It's impossible to overstate the importance of Miles Davis—although lately it has been a lot easier to do so. In recent years, the market has been inundated with Davis recordings in the form of double-CDs, box sets and steamer trunks of albums. All have forced jazz consumers to discriminate between what they purchase and what they leave behind. By default, the consumer has had to separate Davis' periods into those that matter and those that matter less. For example, I've often taken a pass on the '80s, viewing this Davis decade as a noisy experiment that missed the mark and lingered too long.
After watching Miles! The Definitive Miles Davis at Montreux DVD Collection: 1973-1991 (Eagle Vision) I can tell you that making such delineations about Davis or writing off his '80s years is a mistake. Understanding and appreciating the music just takes a little focus and some patience.
As evidenced by this 10-DVD box, there's much to hear and admire about Davis during his electronic jazz-funk years. These discs are proof that once you get beyond Davis' grim, humorless stage persona and odd, disco-Popeye stagewear, you come face to face with art.
As for substance, there's good and bad here. First the good. The set's direction and sound throughout are first rate. Cameras move about freely on stage, putting you as close as you'd want to be to the performers. You also are in Davis' face much of the time, enabling you to see virtually what he's thinking before he blows a note.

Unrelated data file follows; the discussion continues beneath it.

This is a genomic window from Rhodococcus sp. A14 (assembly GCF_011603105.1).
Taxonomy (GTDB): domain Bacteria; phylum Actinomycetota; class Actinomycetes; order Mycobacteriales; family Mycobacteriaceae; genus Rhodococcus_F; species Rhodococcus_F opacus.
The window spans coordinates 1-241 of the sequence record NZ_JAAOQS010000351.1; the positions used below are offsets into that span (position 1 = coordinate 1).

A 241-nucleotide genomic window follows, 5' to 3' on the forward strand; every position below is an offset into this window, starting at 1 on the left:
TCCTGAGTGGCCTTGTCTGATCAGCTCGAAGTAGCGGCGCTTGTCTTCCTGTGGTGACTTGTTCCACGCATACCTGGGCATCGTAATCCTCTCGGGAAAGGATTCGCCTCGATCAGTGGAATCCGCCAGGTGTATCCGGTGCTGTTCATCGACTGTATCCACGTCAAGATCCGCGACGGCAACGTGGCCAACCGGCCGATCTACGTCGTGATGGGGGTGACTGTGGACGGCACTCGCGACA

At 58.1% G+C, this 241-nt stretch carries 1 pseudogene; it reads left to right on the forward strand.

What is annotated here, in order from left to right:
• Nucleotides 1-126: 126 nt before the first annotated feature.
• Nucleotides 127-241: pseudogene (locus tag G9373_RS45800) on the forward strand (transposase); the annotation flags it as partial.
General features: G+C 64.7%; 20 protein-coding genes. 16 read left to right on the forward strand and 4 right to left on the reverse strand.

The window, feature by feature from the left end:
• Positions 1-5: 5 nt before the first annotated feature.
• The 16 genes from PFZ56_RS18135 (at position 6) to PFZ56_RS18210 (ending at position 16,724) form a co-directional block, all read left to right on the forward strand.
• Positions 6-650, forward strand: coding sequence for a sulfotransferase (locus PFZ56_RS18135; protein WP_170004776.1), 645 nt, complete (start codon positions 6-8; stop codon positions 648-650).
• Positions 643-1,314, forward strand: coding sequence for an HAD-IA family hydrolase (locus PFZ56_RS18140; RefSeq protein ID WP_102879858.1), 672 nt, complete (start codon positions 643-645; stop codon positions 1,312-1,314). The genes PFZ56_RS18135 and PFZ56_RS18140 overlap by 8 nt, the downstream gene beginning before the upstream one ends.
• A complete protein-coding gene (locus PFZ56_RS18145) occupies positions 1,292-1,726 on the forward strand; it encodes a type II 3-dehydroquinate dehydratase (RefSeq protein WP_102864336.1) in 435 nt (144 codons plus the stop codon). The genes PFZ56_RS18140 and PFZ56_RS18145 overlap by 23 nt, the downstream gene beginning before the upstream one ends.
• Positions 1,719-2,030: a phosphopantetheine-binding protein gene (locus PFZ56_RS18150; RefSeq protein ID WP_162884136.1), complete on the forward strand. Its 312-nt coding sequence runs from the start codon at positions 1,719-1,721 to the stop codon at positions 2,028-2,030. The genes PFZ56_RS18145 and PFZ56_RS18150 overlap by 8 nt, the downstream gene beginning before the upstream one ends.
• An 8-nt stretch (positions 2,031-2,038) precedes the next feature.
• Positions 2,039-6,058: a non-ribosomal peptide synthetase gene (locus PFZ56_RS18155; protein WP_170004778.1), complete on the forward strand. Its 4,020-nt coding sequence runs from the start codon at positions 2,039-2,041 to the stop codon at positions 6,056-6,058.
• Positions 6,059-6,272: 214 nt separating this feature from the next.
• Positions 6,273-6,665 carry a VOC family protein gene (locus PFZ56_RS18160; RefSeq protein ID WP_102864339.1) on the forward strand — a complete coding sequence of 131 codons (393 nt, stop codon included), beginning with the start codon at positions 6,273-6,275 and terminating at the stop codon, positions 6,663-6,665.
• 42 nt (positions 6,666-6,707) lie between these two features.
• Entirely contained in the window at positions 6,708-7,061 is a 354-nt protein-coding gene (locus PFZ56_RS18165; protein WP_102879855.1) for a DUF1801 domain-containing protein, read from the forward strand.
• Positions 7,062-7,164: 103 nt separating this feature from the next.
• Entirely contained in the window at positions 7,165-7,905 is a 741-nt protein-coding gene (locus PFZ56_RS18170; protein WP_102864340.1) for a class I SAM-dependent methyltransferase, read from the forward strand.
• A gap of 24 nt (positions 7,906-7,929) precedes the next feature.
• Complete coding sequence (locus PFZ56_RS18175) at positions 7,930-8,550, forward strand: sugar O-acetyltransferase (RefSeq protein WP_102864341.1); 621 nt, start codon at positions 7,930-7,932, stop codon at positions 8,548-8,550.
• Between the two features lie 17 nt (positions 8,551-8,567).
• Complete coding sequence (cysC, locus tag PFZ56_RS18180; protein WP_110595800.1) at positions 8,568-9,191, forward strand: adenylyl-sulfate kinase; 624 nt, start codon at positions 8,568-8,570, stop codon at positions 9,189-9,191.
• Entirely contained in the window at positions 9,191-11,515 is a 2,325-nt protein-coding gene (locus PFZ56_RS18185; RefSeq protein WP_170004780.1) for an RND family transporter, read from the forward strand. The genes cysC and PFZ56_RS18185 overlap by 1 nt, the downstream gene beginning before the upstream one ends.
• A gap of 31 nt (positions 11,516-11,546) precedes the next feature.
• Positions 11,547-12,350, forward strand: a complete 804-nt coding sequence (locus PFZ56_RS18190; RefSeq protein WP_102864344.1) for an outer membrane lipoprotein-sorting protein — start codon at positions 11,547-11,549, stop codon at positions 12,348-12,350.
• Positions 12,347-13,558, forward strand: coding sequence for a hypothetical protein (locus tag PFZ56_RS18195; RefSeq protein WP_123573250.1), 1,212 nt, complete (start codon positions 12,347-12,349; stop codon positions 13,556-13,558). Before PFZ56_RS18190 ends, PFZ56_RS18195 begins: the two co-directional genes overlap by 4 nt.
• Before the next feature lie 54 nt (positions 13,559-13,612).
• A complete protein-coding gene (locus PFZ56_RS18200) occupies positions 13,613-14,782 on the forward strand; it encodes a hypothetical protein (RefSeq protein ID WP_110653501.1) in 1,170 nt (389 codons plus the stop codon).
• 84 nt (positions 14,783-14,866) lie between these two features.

And while the music may not be everyone's cup of tea, it's still Miles Davis, which means there's enormous tension, energy and intensity. His note choices and where he places space makes him one of jazz's prettiest and most agile thinkers, even at this late date. Among the set's highlights are interviews with Herbie Hancock, Carlos Santana and others on Davis. And there are superb renditions of Something's on Your Mind, Time After time, Human Nature and Lake Geneva.
There's also a disc featuring Davis just two months before his death playing Gil Evans' arrangements from the Birth of the Cool sessions and from Davis' orchestral recordings for Columbia. Though the orchestra on stage in '91 and Quincy Jones' conducting seem clunky and uneven, you still get to hear Davis delivering spare smarts in spite of his illness and weakness.
On the down side, a definitive box is going to be complete, so you do wind up with afternoon and evening performances with playlists that are all but identical. Though Davis was a creative genius, similarity is going to creep in whenever a routine is needed.
I wish Davis had taken on more pop material like Time After Time and Human Nature. There's a special connectivity and lyricism whenever Davis has adapted pop tunes throughout his career, and these two tunes simply weren't enough for me. For kicks, I would have loved to have heard Davis record Michael Jackson's She's Out of My Life, DeBarge's All This Love and the Talking Heads' Girlfriend Is Better. I'm sure everyone has a similar list.
Then again, this set does succeed in forcing you to suspend preconceived notions about Davis' late period and grasp how he deftly integrated rock, James Brown, George Clinton and John Coltrane into one big electronic jazz stew.
JazzWax DVD: You can find Miles! The Definitive Miles Davis at Montreux DVD Collection: 1973-1991 (Eagle Vision) at Amazon.
JazzWax clip: Here's Miles Davis playing Human Nature at the Montreux Jazz Festival on July 14, 1985...